Mystery Book Reviews
Book Review: Sail
By Sandy Amazeen May 18, 2008, 2:24 GMT
Since the death of her husband, Anne Dunne and her three children have struggled in every way. In a last ditch effort to save the family, Anne plans an elaborate sailing vacation to bring everyone together once again. But only an hour out of port, everything is going wrong. The teenage daughter, Carrie, is planning to drown herself. The teenage son, Mark, is high on drugs ...more
Heart specialist Katherine Dunne knows her career has been hard on her three kids, a situation compounded by the death of Stuart, their father four years ago. Now happily remarried to hotshot lawyer Peter Carlyle, Katherine is determined to forge her wayward kids into a family again and what better way to do it then with a family sailing adventure. Carrie, the eldest is a freshman at Yale who suffers from depression and eating disorders. Sixteen-year-old Mark is two years younger then Carrie and has little ambition other then getting high while Ernie with his smarts and innate wisdom seems much older then his ten years. Acting as captain aboard The Family Dunne sailboat is the capable Jake Dunne, Stuart’s brother and Katherine’s lover during one particularly lonely summer. Due to an upcoming trial, Peter is unable to accompany his new family but encourages Katherine to go through with their plans. Thus, the stage is set for an epic adventure where everything goes drastically wrong and culminates in the family coming together even as they are written off for dead. When a strange twist of fate reveals the Dunne family is still very much alive, things get ugly in a hurry and it will take help from an unexpected place before justice is finally carried out.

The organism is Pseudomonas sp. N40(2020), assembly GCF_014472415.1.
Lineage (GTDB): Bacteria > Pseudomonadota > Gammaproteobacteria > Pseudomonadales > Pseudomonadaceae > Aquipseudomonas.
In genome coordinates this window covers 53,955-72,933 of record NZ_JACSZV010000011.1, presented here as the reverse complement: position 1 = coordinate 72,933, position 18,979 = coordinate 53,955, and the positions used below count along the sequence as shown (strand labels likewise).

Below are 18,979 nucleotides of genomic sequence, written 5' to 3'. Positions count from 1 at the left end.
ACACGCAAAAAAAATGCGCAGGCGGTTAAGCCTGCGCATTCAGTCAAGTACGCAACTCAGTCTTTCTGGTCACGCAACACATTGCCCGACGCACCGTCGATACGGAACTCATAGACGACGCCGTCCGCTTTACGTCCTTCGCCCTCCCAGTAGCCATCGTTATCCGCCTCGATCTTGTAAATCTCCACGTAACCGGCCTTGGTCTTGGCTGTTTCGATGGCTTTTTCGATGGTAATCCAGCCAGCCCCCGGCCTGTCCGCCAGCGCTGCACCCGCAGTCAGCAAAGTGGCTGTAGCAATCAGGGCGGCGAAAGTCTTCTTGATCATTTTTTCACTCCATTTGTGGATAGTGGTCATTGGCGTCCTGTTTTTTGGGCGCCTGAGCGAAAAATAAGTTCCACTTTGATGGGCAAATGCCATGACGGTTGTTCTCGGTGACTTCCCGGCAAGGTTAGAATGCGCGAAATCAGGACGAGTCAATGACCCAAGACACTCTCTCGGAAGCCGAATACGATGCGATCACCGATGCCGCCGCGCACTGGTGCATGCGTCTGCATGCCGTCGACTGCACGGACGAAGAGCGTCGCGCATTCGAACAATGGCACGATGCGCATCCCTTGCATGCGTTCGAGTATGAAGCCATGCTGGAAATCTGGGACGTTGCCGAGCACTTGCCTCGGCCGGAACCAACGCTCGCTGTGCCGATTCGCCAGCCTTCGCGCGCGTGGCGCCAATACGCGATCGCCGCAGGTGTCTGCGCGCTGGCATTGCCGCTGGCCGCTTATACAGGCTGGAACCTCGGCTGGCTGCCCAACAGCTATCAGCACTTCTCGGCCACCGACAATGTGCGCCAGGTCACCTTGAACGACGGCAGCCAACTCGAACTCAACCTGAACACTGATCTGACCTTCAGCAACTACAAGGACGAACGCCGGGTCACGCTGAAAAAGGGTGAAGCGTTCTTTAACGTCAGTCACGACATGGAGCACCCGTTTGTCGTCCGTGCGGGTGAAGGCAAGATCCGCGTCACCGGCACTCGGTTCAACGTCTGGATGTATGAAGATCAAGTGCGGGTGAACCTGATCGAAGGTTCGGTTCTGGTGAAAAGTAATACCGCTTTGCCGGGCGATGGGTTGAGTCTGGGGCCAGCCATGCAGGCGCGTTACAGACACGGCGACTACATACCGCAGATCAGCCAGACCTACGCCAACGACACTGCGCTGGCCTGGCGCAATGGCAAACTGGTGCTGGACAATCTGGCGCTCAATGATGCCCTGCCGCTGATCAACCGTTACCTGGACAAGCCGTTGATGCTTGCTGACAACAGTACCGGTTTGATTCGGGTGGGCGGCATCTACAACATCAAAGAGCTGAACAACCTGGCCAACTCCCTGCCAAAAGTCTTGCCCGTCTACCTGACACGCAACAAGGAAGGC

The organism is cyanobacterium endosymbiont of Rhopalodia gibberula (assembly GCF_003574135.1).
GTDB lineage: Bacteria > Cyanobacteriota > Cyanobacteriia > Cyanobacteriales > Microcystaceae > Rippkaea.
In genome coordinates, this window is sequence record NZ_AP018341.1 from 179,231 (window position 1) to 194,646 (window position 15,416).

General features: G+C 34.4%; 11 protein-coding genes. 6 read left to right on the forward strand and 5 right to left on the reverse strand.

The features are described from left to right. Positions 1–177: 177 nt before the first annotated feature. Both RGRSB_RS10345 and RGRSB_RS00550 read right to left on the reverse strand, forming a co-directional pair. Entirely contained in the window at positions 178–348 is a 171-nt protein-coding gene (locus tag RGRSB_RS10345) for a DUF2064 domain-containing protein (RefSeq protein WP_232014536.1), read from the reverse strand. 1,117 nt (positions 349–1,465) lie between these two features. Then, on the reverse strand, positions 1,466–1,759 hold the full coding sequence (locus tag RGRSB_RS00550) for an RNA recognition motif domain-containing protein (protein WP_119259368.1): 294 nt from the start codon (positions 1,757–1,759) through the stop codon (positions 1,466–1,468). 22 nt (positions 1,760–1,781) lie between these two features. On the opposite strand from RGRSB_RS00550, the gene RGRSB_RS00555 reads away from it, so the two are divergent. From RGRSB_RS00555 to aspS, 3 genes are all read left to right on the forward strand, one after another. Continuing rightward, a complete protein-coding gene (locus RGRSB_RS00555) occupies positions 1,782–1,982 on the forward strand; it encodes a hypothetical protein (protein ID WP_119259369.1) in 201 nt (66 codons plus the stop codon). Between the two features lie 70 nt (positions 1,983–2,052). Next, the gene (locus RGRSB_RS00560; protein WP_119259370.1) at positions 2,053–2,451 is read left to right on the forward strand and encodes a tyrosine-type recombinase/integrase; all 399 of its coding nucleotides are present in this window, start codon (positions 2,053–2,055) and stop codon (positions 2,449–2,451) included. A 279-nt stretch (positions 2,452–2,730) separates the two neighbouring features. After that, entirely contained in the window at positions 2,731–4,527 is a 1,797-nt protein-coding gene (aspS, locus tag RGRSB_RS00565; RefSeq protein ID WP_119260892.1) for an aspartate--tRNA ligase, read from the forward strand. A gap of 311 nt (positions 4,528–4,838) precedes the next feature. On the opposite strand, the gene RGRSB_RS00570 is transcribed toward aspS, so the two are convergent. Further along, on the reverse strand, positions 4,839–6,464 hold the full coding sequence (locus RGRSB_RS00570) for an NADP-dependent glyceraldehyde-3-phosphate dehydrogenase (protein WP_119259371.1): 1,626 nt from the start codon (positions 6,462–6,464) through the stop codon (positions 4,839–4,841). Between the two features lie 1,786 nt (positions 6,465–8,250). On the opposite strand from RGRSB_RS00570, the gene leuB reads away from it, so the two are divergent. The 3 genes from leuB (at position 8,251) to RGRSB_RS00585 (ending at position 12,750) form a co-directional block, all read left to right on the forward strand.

A lightening fast pace and transparent storyline make for a quick suspense read, the mild twist comes in how the antagonists are served their just desserts. There are a few minor holes in the plot, like where on a small island is the family finding enough water to survive, but that doesn’t detract too much from this light escapist read suitable for summer travel.